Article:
FFRF suing Pennsylvania county over cross on seal

The Freedom From Religion Foundation and several local members are suing Lehigh County in Pennsylvania to remove a Latin cross from the official county seal and flag.

The federal lawsuit was filed on Aug. 16 in United States District Court for the Eastern District of Pennsylvania.

FFRF is a plaintiff, as are members residing in the county who have encountered the religious symbol on governmental property and documents, such as on letterhead, numerous official county forms and reports, the county’s website, a display in the Board of Commissioners meeting room and even on flags prominently displayed at the entrance of county buildings, including the Lehigh Valley International Airport. Joining FFRF in the suit are four county residents: Stephen Meholic, David Simpson, John Berry and Candace Winkler. The board adopted the imagery that appears on the seal in 1944. Allentown, the third largest city in Pennsylvania, is located in Lehigh County, which has a population of about 350,000. FFRF first wrote a complaint letter in November 2014 and again in January 2015, creating a minor firestorm. Following several meetings about the controversy, the Board of Commissioners sent a reply on March 25, 2015, noting: “The cross, one of more than a dozen elements, was included to honor the original settlers of Lehigh County who were Christian.”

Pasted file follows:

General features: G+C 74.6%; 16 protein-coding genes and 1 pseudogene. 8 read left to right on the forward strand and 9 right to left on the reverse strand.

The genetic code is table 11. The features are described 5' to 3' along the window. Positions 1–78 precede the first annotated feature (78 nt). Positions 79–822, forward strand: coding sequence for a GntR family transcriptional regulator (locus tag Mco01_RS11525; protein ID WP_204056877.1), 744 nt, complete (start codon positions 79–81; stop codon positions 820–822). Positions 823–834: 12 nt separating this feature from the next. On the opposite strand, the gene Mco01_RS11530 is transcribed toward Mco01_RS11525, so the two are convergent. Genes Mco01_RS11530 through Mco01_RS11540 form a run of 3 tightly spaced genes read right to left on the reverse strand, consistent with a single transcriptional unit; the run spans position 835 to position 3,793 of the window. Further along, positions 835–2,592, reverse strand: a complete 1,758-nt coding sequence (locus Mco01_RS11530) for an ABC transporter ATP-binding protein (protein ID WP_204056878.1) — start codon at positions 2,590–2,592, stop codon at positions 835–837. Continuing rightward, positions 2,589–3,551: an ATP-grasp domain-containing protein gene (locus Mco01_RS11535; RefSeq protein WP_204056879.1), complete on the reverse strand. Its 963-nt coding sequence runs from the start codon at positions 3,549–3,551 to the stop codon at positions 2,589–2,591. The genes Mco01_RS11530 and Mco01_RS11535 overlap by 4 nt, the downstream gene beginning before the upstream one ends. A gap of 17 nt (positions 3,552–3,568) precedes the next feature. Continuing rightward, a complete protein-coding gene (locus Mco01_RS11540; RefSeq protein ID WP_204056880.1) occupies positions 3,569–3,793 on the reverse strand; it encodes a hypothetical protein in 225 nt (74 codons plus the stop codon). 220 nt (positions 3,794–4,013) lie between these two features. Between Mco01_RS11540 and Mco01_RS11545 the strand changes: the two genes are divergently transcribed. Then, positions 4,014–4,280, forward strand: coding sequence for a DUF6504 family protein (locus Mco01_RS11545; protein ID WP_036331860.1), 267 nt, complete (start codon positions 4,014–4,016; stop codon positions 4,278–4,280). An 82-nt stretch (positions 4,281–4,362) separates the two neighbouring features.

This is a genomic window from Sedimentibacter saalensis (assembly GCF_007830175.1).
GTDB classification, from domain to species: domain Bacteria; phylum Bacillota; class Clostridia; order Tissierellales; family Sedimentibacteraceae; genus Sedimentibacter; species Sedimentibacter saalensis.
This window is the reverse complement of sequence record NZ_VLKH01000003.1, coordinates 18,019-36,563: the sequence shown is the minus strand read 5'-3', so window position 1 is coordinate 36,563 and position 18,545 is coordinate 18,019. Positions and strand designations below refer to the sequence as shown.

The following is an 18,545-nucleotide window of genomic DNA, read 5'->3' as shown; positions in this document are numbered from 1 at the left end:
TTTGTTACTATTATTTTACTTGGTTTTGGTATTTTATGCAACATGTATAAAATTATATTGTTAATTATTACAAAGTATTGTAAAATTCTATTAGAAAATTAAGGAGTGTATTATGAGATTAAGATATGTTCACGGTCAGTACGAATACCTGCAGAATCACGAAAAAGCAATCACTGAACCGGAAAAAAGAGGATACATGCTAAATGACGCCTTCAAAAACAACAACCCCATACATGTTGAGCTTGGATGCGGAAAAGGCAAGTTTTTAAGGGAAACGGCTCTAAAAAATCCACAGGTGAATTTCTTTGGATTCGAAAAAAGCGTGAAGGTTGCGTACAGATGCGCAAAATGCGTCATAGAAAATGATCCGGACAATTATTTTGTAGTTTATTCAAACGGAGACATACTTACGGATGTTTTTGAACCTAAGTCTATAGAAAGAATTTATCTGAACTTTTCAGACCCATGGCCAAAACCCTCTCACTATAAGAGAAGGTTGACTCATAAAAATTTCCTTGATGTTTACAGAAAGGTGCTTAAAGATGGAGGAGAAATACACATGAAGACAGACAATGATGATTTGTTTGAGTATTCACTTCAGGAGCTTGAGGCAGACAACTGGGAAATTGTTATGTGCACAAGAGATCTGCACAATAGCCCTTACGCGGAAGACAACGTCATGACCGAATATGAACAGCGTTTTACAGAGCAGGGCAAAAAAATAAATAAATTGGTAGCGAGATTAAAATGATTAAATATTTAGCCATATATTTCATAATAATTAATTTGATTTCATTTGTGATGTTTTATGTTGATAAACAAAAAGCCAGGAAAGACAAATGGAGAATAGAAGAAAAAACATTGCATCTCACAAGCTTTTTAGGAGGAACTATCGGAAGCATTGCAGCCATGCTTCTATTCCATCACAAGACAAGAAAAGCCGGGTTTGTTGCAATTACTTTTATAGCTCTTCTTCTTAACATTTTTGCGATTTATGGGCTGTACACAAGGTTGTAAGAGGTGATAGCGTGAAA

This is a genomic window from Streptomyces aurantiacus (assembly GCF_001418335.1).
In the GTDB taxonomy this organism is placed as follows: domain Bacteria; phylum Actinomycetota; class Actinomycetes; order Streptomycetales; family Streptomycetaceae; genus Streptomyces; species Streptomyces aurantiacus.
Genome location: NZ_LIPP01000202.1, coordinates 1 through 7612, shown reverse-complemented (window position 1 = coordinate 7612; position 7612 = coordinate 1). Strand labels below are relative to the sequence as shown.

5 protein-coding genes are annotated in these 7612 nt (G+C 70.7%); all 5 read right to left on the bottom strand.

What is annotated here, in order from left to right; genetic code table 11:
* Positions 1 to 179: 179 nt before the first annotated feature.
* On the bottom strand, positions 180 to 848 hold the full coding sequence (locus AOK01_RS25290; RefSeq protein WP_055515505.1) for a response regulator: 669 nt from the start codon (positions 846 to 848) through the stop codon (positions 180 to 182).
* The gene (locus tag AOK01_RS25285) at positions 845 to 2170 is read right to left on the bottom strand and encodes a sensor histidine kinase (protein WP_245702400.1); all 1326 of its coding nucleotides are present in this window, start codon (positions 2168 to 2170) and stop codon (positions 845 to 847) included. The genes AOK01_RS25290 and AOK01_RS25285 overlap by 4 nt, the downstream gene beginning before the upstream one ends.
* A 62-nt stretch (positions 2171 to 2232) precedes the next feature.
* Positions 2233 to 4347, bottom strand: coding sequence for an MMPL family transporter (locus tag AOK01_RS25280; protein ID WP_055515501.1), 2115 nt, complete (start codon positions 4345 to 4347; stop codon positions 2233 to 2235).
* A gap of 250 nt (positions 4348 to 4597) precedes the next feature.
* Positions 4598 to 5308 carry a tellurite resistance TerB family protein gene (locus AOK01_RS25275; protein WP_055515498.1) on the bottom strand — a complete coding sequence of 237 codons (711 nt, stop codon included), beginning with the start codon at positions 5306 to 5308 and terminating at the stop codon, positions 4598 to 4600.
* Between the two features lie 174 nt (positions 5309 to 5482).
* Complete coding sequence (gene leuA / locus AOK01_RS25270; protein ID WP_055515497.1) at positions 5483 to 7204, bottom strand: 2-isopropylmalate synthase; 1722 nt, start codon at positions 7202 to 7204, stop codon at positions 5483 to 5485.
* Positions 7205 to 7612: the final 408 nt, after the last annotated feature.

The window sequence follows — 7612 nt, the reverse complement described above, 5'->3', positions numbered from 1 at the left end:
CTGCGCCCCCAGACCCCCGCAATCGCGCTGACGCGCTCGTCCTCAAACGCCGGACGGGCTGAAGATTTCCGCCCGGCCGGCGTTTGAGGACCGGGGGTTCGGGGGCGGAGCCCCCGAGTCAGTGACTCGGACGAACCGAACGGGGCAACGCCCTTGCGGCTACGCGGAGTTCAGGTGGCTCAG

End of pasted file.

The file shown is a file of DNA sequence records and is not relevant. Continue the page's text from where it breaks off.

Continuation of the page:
Members of the public clearly view the Latin cross as having religious significance. Among representative responses to FFRF’s complaint from members of the public was this message from a local citizen: “It’s do or die time. Stand up and live our national motto, ‘In God We Trust.’ And Jesus’ words ‘fear not,’ should give you strength to win one for the cross. The people of the state’s prayers are with you. Go with God in your effort to prevail over this clear and present evil.”

By adopting and displaying a seal and flag with a Latin cross, the county is violating the First and 14th Amendments to the U.S. Constitution. The purpose is religious, not secular, and “has the primary effect of both advancing religion and expressing defendant’s preference for Christianity above all other religions and nonreligion,” the plaintiff contends.

FFRF and its plaintiffs are seeking a declaration that the religious symbols on the county seal and flag are unconstitutional, a permanent injunction against displaying them, nominal damages, costs and attorney’s fees.

“Lehigh County is not a Christian county, it should be equally welcoming to all its citizens regardless of their religion or their reject of religion,” says FFRF Co-President Annie Laurie Gaylor. “A redesign to comply with the Constitution is imperative.”

The litigation is being handled by Marcus B. Schneider of Pittsburgh, with assistance from FFRF Staff Attorneys Patrick Elliott and Elizabeth Cavell.

Freedom From Religion Foundation